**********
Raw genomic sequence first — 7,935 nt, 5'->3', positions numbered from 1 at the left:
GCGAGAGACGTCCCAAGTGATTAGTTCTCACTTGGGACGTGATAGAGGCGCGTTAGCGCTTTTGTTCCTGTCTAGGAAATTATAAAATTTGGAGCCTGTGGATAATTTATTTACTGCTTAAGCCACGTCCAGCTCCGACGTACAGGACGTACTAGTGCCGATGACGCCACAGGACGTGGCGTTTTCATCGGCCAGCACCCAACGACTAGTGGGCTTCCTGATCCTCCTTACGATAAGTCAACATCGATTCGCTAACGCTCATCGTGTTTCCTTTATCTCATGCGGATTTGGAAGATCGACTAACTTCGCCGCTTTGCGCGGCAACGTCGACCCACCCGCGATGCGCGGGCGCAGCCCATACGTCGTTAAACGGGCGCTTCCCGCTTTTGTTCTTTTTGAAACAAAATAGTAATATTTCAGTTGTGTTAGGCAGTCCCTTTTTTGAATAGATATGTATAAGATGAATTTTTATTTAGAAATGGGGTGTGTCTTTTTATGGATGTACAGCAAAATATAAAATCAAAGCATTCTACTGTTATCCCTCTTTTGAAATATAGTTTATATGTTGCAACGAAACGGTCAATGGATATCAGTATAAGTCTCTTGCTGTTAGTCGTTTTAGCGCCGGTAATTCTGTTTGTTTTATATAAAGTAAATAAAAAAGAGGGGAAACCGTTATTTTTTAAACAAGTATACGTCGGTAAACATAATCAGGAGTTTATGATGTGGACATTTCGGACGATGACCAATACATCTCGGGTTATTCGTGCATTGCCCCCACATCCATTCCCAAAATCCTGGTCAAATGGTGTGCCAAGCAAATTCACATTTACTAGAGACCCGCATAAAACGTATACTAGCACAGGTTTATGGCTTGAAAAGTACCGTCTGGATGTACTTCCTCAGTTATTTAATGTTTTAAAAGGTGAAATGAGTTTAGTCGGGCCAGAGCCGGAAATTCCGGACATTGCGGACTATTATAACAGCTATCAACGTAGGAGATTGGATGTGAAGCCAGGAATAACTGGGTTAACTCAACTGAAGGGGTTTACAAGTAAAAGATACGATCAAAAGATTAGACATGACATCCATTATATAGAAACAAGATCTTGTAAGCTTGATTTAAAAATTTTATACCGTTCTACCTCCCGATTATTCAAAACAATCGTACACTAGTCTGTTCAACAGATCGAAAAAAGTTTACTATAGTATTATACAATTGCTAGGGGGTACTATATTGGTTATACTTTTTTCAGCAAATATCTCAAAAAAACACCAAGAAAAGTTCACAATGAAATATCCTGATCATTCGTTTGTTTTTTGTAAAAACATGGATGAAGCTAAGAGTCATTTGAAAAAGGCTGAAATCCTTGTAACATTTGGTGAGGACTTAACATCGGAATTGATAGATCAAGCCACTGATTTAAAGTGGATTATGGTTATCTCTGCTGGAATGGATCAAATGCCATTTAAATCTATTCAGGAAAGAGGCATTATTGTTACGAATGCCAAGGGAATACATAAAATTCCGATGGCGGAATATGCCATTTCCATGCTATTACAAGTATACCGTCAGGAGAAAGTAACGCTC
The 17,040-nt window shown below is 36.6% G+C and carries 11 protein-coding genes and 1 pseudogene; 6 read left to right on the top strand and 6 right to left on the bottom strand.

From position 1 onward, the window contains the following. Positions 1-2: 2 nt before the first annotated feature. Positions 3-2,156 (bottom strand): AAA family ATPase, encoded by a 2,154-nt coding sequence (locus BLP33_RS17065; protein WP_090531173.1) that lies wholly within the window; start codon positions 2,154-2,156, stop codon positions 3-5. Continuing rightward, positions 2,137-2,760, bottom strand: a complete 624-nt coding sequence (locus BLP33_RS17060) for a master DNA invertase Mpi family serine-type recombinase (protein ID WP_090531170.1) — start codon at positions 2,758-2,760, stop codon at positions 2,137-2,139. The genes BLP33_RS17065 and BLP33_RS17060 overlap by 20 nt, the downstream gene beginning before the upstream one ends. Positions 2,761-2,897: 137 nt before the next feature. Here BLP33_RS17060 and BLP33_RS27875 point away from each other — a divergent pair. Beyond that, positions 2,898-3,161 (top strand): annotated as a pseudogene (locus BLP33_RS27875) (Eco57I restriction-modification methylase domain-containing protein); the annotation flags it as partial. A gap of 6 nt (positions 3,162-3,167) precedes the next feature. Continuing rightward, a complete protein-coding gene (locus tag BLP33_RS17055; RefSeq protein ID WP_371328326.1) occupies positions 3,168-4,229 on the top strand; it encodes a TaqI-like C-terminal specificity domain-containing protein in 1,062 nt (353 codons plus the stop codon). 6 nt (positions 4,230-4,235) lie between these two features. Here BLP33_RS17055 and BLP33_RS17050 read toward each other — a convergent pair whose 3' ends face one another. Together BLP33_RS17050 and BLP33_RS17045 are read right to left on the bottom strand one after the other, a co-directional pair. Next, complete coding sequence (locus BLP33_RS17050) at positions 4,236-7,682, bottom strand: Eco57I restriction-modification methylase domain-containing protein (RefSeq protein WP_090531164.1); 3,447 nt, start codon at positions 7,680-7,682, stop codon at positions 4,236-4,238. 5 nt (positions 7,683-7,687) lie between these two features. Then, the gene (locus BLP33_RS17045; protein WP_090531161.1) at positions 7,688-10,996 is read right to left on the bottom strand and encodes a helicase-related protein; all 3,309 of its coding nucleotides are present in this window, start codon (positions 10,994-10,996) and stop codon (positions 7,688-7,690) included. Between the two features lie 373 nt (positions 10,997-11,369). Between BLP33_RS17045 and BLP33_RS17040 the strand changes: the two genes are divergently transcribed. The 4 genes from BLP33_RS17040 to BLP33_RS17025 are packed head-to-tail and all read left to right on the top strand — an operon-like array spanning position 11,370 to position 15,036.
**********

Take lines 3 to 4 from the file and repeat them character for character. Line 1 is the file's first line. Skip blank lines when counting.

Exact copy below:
The 17,040-nt window shown below is 36.6% G+C and carries 11 protein-coding genes and 1 pseudogene; 6 read left to right on the top strand and 6 right to left on the bottom strand.

From position 1 onward, the window contains the following. Positions 1-2: 2 nt before the first annotated feature. Positions 3-2,156 (bottom strand): AAA family ATPase, encoded by a 2,154-nt coding sequence (locus BLP33_RS17065; protein WP_090531173.1) that lies wholly within the window; start codon positions 2,154-2,156, stop codon positions 3-5. Continuing rightward, positions 2,137-2,760, bottom strand: a complete 624-nt coding sequence (locus BLP33_RS17060) for a master DNA invertase Mpi family serine-type recombinase (protein ID WP_090531170.1) — start codon at positions 2,758-2,760, stop codon at positions 2,137-2,139. The genes BLP33_RS17065 and BLP33_RS17060 overlap by 20 nt, the downstream gene beginning before the upstream one ends. Positions 2,761-2,897: 137 nt before the next feature. Here BLP33_RS17060 and BLP33_RS27875 point away from each other — a divergent pair. Beyond that, positions 2,898-3,161 (top strand): annotated as a pseudogene (locus BLP33_RS27875) (Eco57I restriction-modification methylase domain-containing protein); the annotation flags it as partial. A gap of 6 nt (positions 3,162-3,167) precedes the next feature. Continuing rightward, a complete protein-coding gene (locus tag BLP33_RS17055; RefSeq protein ID WP_371328326.1) occupies positions 3,168-4,229 on the top strand; it encodes a TaqI-like C-terminal specificity domain-containing protein in 1,062 nt (353 codons plus the stop codon). 6 nt (positions 4,230-4,235) lie between these two features. Here BLP33_RS17055 and BLP33_RS17050 read toward each other — a convergent pair whose 3' ends face one another. Together BLP33_RS17050 and BLP33_RS17045 are read right to left on the bottom strand one after the other, a co-directional pair. Next, complete coding sequence (locus BLP33_RS17050) at positions 4,236-7,682, bottom strand: Eco57I restriction-modification methylase domain-containing protein (RefSeq protein WP_090531164.1); 3,447 nt, start codon at positions 7,680-7,682, stop codon at positions 4,236-4,238. 5 nt (positions 7,683-7,687) lie between these two features. Then, the gene (locus BLP33_RS17045; protein WP_090531161.1) at positions 7,688-10,996 is read right to left on the bottom strand and encodes a helicase-related protein; all 3,309 of its coding nucleotides are present in this window, start codon (positions 10,994-10,996) and stop codon (positions 7,688-7,690) included. Between the two features lie 373 nt (positions 10,997-11,369). Between BLP33_RS17045 and BLP33_RS17040 the strand changes: the two genes are divergently transcribed. The 4 genes from BLP33_RS17040 to BLP33_RS17025 are packed head-to-tail and all read left to right on the top strand — an operon-like array spanning position 11,370 to position 15,036.